Nathanael Cole / Alliterated Games

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Quad

QuadRPG is now on Github

In the past week or so I have started an initiative to get all of my main game design files pushed into a functional version control system. Historically I have been absolutely terrible at organizing and maintaining my design notes, and this is made even worse by my tendency to step away from a project for weeks, even months, thanks to– SQUIRREL! It frequently gets to the point that I forget why I made any particular set of changes to an ongoing design, and often that leads to me just starting fresh again with a whole new take – I believe I rewrote the core of Motobushido four times from scratch, due to losing my place in a design doc.

Since I work so heavily with it in my Real Actual Day Job (TM), git (and more specifically, GitHub) seemed like the obvious decision for enforcing this version control. Git seems to be the way of the future, and game design really isn’t all that much different than code, right? Plus, given my prior decision to release a free “Frugal Digital Edition” (example) of every new game I create, GitHub specifically will allow me to release these things publicly and get open feedback, and maybe even some suggestions for direct text improvements.

I’m kicking off this project with an official public Markdown-converted release of my older free game QuadRPG, which you can now find at this GitHub repo. I’ve had a lot of fun running this game, and it’s been given away at every Gamestorm since 2008 or so. I haven’t touched it in a while, and the PDF I’ve been hosting is pretty ancient, so I gave it a bit of polish and released it on GitHub, the first of several more to come. I’ve been considering writing a greater article on my developing multi-device, multi-repo work flow, and that might make it to this page in the coming days. For now, though, I’m going to first focus on converting as many of my current and previous game design projects to git repos, and I imagine most of them will get published for public consumption in a similar manner.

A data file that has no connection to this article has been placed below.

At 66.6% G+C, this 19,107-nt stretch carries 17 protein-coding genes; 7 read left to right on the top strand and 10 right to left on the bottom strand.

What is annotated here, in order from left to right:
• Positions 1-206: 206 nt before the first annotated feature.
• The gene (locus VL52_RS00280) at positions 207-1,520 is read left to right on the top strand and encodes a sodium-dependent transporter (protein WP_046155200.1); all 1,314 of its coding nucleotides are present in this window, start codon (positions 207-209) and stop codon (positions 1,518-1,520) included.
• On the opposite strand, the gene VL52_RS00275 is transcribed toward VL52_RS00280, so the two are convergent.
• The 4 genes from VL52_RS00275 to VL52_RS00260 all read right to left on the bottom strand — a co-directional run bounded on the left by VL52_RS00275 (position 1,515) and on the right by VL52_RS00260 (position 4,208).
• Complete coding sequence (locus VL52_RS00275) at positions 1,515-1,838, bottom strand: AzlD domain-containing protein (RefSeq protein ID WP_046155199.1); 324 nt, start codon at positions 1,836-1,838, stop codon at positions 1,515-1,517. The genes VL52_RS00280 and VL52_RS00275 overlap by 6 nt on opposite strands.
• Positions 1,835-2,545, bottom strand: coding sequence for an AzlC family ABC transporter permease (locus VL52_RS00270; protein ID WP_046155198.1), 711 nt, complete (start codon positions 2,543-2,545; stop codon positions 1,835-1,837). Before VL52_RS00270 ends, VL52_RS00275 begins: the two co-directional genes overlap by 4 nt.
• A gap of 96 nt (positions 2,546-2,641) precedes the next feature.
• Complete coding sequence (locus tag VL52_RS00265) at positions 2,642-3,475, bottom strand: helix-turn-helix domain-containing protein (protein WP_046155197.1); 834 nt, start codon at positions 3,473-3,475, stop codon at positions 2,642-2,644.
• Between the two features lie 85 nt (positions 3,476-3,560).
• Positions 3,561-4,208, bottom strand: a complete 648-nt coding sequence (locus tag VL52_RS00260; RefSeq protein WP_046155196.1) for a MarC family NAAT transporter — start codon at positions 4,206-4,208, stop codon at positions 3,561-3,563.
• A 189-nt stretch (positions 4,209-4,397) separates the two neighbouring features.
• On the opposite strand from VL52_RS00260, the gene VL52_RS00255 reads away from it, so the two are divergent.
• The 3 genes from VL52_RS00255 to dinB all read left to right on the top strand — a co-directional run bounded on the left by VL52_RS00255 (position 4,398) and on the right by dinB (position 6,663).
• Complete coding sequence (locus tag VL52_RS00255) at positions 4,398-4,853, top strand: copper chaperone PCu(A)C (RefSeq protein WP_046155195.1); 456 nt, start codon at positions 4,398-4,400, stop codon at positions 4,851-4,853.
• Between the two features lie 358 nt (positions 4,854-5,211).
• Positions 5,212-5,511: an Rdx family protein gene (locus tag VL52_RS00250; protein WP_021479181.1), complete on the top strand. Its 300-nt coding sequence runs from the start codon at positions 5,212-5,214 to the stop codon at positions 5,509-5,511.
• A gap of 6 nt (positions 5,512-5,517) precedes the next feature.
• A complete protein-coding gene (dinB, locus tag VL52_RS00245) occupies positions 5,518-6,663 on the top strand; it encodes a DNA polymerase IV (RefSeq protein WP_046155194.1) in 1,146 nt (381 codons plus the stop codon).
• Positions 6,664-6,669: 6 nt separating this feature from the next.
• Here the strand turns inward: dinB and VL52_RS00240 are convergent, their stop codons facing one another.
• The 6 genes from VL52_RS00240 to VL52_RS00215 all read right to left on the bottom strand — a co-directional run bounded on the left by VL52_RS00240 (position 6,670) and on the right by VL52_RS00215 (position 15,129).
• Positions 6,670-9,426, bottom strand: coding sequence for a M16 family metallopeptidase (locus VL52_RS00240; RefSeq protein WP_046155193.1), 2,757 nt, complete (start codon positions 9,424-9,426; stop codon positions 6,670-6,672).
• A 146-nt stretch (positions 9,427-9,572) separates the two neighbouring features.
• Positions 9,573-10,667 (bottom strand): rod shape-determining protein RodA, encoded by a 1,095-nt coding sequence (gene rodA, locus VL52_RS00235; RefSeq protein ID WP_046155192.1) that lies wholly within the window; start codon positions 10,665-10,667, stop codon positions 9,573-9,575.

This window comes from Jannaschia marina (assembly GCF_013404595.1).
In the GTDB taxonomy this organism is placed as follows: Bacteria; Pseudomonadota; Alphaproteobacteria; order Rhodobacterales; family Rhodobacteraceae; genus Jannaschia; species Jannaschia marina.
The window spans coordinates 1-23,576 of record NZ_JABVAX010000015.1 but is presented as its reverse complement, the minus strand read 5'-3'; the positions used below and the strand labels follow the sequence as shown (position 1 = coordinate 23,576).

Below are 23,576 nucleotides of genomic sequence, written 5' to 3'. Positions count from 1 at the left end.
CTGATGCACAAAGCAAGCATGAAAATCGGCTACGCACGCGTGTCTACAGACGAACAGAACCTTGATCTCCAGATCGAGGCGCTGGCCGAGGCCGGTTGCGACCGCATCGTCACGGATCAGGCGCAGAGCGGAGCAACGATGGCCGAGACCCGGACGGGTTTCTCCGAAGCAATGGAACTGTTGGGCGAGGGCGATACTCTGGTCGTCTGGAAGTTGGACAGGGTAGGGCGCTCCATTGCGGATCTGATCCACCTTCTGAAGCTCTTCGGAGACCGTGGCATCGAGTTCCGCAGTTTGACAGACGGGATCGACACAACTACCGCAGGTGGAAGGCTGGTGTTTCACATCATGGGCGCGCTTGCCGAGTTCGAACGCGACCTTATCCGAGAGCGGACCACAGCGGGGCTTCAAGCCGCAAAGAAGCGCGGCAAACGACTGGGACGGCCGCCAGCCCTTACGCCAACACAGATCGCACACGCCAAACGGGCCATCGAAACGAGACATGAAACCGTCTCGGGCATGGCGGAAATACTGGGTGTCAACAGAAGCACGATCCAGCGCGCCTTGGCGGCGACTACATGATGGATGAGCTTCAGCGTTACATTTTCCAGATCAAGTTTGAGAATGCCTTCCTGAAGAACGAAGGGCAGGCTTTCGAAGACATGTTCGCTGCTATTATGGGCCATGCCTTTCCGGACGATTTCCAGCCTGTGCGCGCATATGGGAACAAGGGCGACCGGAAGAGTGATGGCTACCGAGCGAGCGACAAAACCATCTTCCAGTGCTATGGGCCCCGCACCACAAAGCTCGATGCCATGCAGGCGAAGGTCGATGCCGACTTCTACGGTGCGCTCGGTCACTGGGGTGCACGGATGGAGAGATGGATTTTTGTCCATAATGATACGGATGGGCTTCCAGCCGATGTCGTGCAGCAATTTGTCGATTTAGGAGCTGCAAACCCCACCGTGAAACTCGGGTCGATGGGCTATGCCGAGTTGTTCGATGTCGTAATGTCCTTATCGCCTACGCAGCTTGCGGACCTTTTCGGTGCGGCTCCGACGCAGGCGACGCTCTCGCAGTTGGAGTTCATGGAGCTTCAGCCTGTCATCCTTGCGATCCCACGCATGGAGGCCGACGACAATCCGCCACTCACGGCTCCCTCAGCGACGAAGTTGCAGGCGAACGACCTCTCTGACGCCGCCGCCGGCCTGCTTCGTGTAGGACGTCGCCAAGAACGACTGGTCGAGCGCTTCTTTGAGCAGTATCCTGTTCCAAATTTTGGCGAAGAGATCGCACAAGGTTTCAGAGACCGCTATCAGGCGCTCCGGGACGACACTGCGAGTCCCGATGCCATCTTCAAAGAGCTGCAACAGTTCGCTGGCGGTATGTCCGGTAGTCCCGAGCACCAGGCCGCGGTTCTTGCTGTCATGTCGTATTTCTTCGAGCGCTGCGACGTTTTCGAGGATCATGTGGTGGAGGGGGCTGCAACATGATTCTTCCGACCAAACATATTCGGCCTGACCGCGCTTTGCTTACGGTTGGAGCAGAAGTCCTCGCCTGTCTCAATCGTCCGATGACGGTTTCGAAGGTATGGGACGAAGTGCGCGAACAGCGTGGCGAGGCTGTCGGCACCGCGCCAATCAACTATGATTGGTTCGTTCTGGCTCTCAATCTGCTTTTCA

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Quad RPG version 1.2 now available

After some awesome demo sessions yesterday at Free RPG Day, I’ve updated the Quad rules a wee bit:

  • Removed “Substance” mechanic. Health and such have been incorporated into the core Tiks mechanic.
  • Improved the Degrees of Success mechanics. Now based on matching dice instead of subtracting lows.
  • Updated examples to illustrate new changes

The new rules can be downloaded here.

Thanks to everyone who played in my games yesterday. I’m glad “Mecha-Taliban” and “Operation Hot Goblin” were such fun sessions!

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Quad: Harold and Kumar in “Trials of the Chosen”

One of the most unexpected joys of this past GameStorm was a pick-up game of Quad on Saturday night. Started initially as a way to pass the time while waiting for rides home, this game turned out to be one of the several comically hilarious moments of the con.